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Enfortumab vedotin extended overall survival by 3.97 months compared with chemotherapy for patients with locally advanced or metastatic urothelial carcinoma.
Enfortumab vedotin-ejfv (Padcev) extended overall survival (OS) by 3.97 months compared with chemotherapy for patients with locally advanced or metastatic urothelial carcinoma (UC), according to long-term follow-up data from the phase 3 EV-301 trial (NCT03474107) presented at the 2022 ASCO Annual Meeting.1
At a median follow-up of 23.75 months, the median OS was 12.91 months (95% CI, 11.01-14.92) in the experimental arm vs 8.94 months (95% CI, 8.25-10.25) with the control (HR, 0.704; 95% CI, 0.581-0.852; P = .00015). As of July 30, 2021, investigators observed 207 deaths in the experimental arm vs 237 in the control arm.
Enfortumab vedotin, an antibody-drug conjugate (ADC) directed against nectin-4, extended OS for all subgroups except women (HR, 1.201; 95% CI, 0.806-1.789).
In previously reported interim data, the median OS in the investigative arm was 12.88 months (95% CI, 10.58-15.21) vs 8.97 months (95% CI, 8.05-10.74) in the control arm, which translated to a 30% reduction in the risk of death with the ADC (HR, 0.70; 95% CI, 0.56-0.89; P = .001).2
Investigators recruited 608 patients with locally advanced or metastatic UC that had progressed after platinum-based chemotherapy and PD-1/PD-L1 inhibitor therapy into the trial. Patients were randomly assigned to 1.25 mg/kg of enfortumab vedotin on days 1, 8, and 15 of each 28-day cycle (n = 301), or investigator’s choice of 75 mg/m2 of docetaxel, 175 mg/m2 of paclitaxel, or 320 mg/m2 of vinflunine on the first day of each 21-day cycle (n = 307).
Key stratification factors included performance status (0 vs 1), geographic region (Western Europe, United States, or rest of the world), and baseline liver metastases (present vs absent).
OS served as the primary end point, and secondary end points included investigator-assessed progression-free survival (PFS), clinical response per RECIST v1.1 criteria, and safety.
Consistent with previous findings, enfortumab vedotin induced superior median PFS (5.55 vs 3.71 months; 95% CI, 0.525-0.762; P <.00001). Investigators observed 231 PFS events in the experimental arm vs 248 in the control arm.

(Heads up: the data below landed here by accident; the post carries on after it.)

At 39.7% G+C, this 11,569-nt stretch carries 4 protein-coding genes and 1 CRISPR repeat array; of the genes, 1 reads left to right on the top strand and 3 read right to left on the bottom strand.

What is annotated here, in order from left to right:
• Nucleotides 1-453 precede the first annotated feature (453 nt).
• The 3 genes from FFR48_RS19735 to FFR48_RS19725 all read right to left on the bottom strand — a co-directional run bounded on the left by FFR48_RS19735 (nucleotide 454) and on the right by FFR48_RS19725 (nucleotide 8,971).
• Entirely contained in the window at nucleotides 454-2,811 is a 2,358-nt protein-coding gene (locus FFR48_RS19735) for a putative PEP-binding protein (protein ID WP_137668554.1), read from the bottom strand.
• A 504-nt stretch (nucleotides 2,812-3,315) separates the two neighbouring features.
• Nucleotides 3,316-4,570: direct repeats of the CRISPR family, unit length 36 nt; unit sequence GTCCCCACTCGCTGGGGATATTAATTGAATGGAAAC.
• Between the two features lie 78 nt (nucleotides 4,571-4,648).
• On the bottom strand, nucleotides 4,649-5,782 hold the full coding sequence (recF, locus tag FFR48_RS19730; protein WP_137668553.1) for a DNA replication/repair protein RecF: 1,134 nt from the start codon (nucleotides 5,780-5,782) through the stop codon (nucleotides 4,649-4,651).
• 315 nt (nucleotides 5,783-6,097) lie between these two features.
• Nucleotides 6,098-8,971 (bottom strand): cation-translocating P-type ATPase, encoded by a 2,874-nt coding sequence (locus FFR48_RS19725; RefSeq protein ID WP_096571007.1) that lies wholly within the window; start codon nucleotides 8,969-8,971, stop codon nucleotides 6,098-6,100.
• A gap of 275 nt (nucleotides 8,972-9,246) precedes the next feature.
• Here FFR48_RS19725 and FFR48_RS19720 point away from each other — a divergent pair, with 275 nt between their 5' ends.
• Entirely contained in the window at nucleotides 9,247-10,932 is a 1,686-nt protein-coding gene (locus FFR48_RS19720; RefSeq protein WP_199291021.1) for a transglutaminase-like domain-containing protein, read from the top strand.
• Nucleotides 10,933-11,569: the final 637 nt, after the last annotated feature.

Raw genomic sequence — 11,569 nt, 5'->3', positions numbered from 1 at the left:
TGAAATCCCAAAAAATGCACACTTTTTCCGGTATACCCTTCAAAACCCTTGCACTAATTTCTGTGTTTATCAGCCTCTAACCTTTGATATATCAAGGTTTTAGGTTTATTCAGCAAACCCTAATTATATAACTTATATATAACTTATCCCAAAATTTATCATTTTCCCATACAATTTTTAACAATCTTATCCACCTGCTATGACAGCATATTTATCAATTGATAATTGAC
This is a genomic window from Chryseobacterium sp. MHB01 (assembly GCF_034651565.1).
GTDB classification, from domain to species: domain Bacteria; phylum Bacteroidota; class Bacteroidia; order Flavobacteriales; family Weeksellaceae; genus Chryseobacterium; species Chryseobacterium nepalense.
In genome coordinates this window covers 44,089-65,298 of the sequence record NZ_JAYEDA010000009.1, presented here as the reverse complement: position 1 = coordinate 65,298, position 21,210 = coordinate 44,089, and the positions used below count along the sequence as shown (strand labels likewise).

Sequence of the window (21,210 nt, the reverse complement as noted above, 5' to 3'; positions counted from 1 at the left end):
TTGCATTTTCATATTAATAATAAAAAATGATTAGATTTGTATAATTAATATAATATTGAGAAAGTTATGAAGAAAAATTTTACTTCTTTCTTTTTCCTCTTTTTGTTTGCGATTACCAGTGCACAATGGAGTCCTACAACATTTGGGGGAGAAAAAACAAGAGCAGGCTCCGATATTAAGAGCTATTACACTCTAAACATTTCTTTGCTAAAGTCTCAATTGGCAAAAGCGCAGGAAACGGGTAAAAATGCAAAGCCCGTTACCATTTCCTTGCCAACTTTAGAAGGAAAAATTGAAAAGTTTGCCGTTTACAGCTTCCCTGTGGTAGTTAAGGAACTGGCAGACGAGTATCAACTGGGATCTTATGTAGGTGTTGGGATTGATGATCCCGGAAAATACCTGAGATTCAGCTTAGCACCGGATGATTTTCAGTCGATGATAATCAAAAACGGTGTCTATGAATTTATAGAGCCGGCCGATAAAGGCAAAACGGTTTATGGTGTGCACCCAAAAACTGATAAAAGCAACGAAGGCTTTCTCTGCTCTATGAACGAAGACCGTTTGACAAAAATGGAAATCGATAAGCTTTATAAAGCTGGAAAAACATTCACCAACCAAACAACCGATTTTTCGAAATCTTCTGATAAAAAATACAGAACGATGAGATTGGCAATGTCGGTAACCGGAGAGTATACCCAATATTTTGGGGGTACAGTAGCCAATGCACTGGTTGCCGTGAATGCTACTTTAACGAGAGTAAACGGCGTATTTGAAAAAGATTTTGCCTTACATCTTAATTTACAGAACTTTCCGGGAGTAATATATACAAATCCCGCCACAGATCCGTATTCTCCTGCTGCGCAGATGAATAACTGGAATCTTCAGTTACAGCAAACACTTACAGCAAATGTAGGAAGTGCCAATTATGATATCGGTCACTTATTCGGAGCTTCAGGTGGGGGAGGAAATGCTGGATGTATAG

The confirmed overall response rate was 41.3% (95% CI, 35.57%-47.25%) vs 18.6% (95% CI, 14.32%-23.49%) in favor of the ADC. The complete response rate was 6.9% with enfortumab vedotin compared with 3.4% with chemotherapy.
Investigators said rates of treatment-related adverse effects (TRAEs) were comparable between the treatment groups, as was the case at the interim analysis. In the experimental arm, 52.4% of patients experienced grade 3 or higher TRAEs compared with 50.5% with chemotherapy. Investigators observed no new grade 5 TRAEs observed since the interim analysis.
Grade 3 or higher TRAEs that were more common in the experimental arm included maculopapular rash (7.4% vs not reported), fatigue (6.8% vs 4.5%), and peripheral sensory neuropathy (5.1% vs 2.1%). Decreased neutrophil count, decreased white blood cell count, and anemia were among the TRAEs more common with chemotherapy.
In July 2021, the FDA granted a regular approval to the ADC and expanded the agent’s indication to include adult patients with locally advanced or metastatic urothelial cancer who are not eligible for cisplatin-containing chemotherapy and who have previously received 1 or more lines of therapy.3
The agency granted an accelerated approval to enfortumab vedotin in December 2019 for use in adult patients with locally advanced or metastatic urothelial cancer who received prior treatment with a PD-1/PD-L1 inhibitor and platinum-containing chemotherapy.4 The regulatory decision was supported by findings from the phase 2 EV-201 trial (NCT03219333), which showed that the ADC induced an ORR of 44% in this population.5
Additionally, in April 2022, the European Commission approved enfortumab vedotin for use as a single agent in adult patients with locally advanced or metastatic urothelial cancer who have received prior platinum-containing therapy and a PD-1/PD-L1 inhibitor based on previous findings from EV-301.6